The Slam is team-based, with no fewer than 2 but no more than 6 members to a team. It is also a judged contest: three judges award points to the teams, whose objective is to respond to selected Big Ethical Questions as best as they can. The team scoring the most points by the end of the competition wins. The Slam lasts approximately two hours.
At the beginning of the competition, each team is introduced. Team order for responding to the Big Questions and for every round is determined by drawing numbers from a philosopher's hat. Likewise, all of the Big Questions are placed in the same philosopher's hat for subsequent selection.The Slam MC draws the questions from the hat, posing them to teams in rounds, until the final competition time is up. No team responds to the same question.
After a question is announced, each team takes no more than 2 minutes to talk over, discuss and plan their arguments and response. One person from the team is chosen as spokesperson for a given question, and has a maximum of 2 minutes to deliver the team's arguments and response to the judges and the audience.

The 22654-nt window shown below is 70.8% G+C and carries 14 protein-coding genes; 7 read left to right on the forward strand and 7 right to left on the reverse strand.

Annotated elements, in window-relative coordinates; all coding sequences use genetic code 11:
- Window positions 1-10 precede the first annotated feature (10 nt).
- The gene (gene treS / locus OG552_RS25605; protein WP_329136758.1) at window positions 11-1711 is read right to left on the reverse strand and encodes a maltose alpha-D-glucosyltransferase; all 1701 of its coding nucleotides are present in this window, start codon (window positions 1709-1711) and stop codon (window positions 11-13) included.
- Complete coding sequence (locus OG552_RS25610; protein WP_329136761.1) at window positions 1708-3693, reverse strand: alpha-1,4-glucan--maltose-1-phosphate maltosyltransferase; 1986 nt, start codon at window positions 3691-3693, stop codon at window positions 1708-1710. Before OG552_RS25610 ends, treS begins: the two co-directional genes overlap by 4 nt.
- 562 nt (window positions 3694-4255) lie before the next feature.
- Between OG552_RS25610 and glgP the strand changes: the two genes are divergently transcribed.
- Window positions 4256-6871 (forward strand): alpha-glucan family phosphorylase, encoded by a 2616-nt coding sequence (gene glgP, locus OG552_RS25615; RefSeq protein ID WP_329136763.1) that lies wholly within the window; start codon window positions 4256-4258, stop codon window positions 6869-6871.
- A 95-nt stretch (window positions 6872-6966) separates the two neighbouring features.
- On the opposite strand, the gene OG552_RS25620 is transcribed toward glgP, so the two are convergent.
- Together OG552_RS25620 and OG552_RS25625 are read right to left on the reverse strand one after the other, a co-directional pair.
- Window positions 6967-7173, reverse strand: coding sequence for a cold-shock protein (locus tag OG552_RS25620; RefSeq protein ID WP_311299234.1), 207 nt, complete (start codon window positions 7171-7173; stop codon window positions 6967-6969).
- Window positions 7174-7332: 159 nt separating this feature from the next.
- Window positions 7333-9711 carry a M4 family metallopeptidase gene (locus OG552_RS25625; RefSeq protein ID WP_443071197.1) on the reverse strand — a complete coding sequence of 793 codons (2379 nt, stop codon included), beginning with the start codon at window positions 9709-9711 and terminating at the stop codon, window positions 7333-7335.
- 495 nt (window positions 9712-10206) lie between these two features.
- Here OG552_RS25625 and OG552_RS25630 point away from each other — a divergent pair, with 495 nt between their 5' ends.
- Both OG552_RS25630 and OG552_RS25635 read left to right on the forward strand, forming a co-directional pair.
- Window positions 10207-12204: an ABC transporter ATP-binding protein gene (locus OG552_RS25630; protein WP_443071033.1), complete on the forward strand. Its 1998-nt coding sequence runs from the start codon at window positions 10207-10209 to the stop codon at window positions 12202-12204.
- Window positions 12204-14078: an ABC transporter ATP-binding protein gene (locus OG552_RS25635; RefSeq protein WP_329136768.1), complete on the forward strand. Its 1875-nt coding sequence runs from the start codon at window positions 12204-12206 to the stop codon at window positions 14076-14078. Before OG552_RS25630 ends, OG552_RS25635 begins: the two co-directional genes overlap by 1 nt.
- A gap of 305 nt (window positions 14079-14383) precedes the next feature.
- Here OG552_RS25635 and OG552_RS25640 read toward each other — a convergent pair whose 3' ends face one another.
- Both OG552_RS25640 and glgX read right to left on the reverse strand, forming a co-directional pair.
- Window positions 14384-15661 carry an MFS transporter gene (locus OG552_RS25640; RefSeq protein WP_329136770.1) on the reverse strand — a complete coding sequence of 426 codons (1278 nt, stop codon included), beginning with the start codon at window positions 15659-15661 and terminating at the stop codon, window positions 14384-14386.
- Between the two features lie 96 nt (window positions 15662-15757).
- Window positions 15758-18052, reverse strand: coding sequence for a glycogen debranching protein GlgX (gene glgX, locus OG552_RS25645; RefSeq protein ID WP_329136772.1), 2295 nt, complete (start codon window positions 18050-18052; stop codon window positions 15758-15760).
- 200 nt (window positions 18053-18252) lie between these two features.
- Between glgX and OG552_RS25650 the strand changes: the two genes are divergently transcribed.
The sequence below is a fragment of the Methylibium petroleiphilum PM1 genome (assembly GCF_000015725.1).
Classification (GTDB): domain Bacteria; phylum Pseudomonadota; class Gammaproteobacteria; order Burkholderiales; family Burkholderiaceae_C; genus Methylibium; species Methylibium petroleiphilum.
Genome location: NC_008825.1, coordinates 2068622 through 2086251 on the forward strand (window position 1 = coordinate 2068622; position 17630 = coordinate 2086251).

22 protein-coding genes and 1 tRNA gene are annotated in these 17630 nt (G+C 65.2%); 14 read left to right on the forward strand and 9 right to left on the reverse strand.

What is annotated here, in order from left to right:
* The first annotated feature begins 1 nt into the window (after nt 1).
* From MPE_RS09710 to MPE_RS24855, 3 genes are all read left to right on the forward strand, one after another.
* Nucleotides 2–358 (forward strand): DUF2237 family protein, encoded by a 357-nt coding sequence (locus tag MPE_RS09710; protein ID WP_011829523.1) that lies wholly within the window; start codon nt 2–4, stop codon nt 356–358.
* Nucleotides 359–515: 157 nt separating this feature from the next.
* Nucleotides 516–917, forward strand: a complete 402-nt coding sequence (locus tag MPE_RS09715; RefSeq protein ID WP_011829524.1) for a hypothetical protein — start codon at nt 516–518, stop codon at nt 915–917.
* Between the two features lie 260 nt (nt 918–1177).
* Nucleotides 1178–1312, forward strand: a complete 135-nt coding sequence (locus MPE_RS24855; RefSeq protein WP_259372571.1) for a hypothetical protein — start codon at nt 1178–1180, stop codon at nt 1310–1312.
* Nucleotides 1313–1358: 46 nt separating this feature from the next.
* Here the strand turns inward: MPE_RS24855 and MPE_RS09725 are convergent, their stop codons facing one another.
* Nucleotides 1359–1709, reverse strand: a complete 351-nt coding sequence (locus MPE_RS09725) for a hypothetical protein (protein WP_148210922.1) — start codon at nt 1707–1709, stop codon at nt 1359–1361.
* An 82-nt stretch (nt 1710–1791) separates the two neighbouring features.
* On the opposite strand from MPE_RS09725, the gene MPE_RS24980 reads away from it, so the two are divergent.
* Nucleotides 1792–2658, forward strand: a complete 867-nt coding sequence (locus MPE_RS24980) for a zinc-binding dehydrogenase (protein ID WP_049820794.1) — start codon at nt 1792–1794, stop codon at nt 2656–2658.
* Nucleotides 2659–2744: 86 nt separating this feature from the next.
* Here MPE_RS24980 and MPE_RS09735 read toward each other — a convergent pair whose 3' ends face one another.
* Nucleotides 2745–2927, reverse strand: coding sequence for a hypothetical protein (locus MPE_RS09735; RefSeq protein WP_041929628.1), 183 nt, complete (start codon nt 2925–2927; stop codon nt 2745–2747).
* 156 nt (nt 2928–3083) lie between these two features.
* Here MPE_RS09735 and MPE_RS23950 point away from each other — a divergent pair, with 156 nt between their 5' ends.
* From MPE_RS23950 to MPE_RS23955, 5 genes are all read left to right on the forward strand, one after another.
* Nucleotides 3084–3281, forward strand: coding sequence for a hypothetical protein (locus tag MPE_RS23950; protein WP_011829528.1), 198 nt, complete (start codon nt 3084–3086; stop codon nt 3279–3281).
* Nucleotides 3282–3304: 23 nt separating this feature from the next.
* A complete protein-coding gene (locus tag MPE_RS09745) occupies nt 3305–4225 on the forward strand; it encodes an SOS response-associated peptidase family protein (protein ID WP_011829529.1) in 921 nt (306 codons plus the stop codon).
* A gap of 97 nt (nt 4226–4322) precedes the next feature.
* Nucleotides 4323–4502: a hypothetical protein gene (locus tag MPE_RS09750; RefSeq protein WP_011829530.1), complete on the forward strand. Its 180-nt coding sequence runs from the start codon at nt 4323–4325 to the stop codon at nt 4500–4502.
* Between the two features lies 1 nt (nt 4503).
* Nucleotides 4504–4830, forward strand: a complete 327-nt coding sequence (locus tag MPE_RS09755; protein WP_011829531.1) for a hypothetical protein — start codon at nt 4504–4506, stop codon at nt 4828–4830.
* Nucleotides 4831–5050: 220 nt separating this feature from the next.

After each team has made a presentation, the judges have no more than 30 seconds to determine the points the team receives for their response in the round. Judges base their decisions on the following criteria:
A maximum of 5 points is awarded for each criterion. Judges can offer their explanations for awarding points for team responses based on the criteria within the 1 and one half minute time frame allotted for judges.
Questions for the Slam are contributed by the public and vetted by 2 members of the A2Ethics.org Slam organizing committee. While the Slam celebrates improvisation and welcomes spontaneity, Big Ethical Questions are...Big. And they require...thinking. As a result, before the competition, the final question pool selected for the Slam is sent to each team which gives each an opportunity to...think about them. Teams do not know, however, which questions they are going to answer until they choose them from the hat when their turn comes up.
While props, costumes and music might be helpful to teams, we have to draw a line somewhere. Teams relying on these performance-enhancers will be reluctantly, but firmly dqed by the Slam judges.
The winning team will receive a $600 Grand Prize. In addition, first- and second-place teams will receive a philosopher refrigerator magnet.